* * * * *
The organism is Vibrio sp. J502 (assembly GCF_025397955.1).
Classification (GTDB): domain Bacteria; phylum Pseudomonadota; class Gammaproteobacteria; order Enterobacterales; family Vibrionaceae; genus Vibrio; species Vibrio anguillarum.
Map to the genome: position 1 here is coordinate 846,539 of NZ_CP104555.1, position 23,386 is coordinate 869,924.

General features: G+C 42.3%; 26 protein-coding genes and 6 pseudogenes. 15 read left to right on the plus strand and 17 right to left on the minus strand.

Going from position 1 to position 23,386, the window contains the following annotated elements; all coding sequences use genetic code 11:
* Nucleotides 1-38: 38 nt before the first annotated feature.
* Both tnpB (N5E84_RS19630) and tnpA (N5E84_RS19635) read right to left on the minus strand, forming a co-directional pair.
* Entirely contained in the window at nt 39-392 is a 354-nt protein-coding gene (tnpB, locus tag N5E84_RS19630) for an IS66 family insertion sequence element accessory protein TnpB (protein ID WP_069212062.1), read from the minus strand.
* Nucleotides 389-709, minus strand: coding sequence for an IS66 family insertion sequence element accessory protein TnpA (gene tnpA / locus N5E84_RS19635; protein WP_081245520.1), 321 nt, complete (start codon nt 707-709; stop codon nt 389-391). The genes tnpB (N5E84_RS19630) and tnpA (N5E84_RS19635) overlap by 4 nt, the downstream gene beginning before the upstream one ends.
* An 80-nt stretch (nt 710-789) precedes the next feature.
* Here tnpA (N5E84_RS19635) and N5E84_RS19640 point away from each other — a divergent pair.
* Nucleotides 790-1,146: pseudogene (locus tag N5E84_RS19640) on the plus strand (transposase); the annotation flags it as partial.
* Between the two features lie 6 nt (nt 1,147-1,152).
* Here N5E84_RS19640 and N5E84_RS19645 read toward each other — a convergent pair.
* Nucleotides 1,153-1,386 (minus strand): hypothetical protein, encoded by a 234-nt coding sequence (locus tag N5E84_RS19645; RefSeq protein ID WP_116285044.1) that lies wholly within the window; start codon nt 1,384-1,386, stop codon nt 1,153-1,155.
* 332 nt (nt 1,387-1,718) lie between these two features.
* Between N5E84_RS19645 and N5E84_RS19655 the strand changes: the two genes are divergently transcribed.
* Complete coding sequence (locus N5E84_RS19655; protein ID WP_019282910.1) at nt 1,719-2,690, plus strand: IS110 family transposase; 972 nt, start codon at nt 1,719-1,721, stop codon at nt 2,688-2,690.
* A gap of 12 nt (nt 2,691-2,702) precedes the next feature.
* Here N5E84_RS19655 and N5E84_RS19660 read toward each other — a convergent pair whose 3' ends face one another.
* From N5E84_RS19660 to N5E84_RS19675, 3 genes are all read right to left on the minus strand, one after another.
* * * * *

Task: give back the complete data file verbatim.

The organism is Vibrio sp. J502 (assembly GCF_025397955.1).
Classification (GTDB): domain Bacteria; phylum Pseudomonadota; class Gammaproteobacteria; order Enterobacterales; family Vibrionaceae; genus Vibrio; species Vibrio anguillarum.
Map to the genome: position 1 here is coordinate 846,539 of NZ_CP104555.1, position 23,386 is coordinate 869,924.

General features: G+C 42.3%; 26 protein-coding genes and 6 pseudogenes. 15 read left to right on the plus strand and 17 right to left on the minus strand.

Going from position 1 to position 23,386, the window contains the following annotated elements; all coding sequences use genetic code 11:
* Nucleotides 1-38: 38 nt before the first annotated feature.
* Both tnpB (N5E84_RS19630) and tnpA (N5E84_RS19635) read right to left on the minus strand, forming a co-directional pair.
* Entirely contained in the window at nt 39-392 is a 354-nt protein-coding gene (tnpB, locus tag N5E84_RS19630) for an IS66 family insertion sequence element accessory protein TnpB (protein ID WP_069212062.1), read from the minus strand.
* Nucleotides 389-709, minus strand: coding sequence for an IS66 family insertion sequence element accessory protein TnpA (gene tnpA / locus N5E84_RS19635; protein WP_081245520.1), 321 nt, complete (start codon nt 707-709; stop codon nt 389-391). The genes tnpB (N5E84_RS19630) and tnpA (N5E84_RS19635) overlap by 4 nt, the downstream gene beginning before the upstream one ends.
* An 80-nt stretch (nt 710-789) precedes the next feature.
* Here tnpA (N5E84_RS19635) and N5E84_RS19640 point away from each other — a divergent pair.
* Nucleotides 790-1,146: pseudogene (locus tag N5E84_RS19640) on the plus strand (transposase); the annotation flags it as partial.
* Between the two features lie 6 nt (nt 1,147-1,152).
* Here N5E84_RS19640 and N5E84_RS19645 read toward each other — a convergent pair.
* Nucleotides 1,153-1,386 (minus strand): hypothetical protein, encoded by a 234-nt coding sequence (locus tag N5E84_RS19645; RefSeq protein ID WP_116285044.1) that lies wholly within the window; start codon nt 1,384-1,386, stop codon nt 1,153-1,155.
* 332 nt (nt 1,387-1,718) lie between these two features.
* Between N5E84_RS19645 and N5E84_RS19655 the strand changes: the two genes are divergently transcribed.
* Complete coding sequence (locus N5E84_RS19655; protein ID WP_019282910.1) at nt 1,719-2,690, plus strand: IS110 family transposase; 972 nt, start codon at nt 1,719-1,721, stop codon at nt 2,688-2,690.
* A gap of 12 nt (nt 2,691-2,702) precedes the next feature.
* Here N5E84_RS19655 and N5E84_RS19660 read toward each other — a convergent pair whose 3' ends face one another.
* From N5E84_RS19660 to N5E84_RS19675, 3 genes are all read right to left on the minus strand, one after another.